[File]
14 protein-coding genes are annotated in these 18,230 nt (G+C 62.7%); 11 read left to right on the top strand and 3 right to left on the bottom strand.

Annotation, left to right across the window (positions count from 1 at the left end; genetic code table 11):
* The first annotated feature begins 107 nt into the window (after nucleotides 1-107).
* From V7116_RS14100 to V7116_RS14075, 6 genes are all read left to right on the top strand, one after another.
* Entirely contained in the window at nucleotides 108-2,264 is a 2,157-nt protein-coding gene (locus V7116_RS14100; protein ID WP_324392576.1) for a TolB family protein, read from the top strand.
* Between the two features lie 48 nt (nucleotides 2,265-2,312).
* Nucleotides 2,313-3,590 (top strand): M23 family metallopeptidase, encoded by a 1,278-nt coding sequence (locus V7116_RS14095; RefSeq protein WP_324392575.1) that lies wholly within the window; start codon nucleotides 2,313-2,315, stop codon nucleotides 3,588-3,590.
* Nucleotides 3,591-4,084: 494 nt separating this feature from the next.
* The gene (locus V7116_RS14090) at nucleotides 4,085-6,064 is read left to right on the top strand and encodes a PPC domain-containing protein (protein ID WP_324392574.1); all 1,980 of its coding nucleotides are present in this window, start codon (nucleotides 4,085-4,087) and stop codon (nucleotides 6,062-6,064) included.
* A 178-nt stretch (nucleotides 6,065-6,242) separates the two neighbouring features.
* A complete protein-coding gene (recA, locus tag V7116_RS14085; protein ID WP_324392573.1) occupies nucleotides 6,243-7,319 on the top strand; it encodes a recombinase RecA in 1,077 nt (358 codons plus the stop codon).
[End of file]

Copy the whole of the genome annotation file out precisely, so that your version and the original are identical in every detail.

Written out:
14 protein-coding genes are annotated in these 18,230 nt (G+C 62.7%); 11 read left to right on the top strand and 3 right to left on the bottom strand.

Annotation, left to right across the window (positions count from 1 at the left end; genetic code table 11):
* The first annotated feature begins 107 nt into the window (after nucleotides 1-107).
* From V7116_RS14100 to V7116_RS14075, 6 genes are all read left to right on the top strand, one after another.
* Entirely contained in the window at nucleotides 108-2,264 is a 2,157-nt protein-coding gene (locus V7116_RS14100; protein ID WP_324392576.1) for a TolB family protein, read from the top strand.
* Between the two features lie 48 nt (nucleotides 2,265-2,312).
* Nucleotides 2,313-3,590 (top strand): M23 family metallopeptidase, encoded by a 1,278-nt coding sequence (locus V7116_RS14095; RefSeq protein WP_324392575.1) that lies wholly within the window; start codon nucleotides 2,313-2,315, stop codon nucleotides 3,588-3,590.
* Nucleotides 3,591-4,084: 494 nt separating this feature from the next.
* The gene (locus V7116_RS14090) at nucleotides 4,085-6,064 is read left to right on the top strand and encodes a PPC domain-containing protein (protein ID WP_324392574.1); all 1,980 of its coding nucleotides are present in this window, start codon (nucleotides 4,085-4,087) and stop codon (nucleotides 6,062-6,064) included.
* A 178-nt stretch (nucleotides 6,065-6,242) separates the two neighbouring features.
* A complete protein-coding gene (recA, locus tag V7116_RS14085; protein ID WP_324392573.1) occupies nucleotides 6,243-7,319 on the top strand; it encodes a recombinase RecA in 1,077 nt (358 codons plus the stop codon).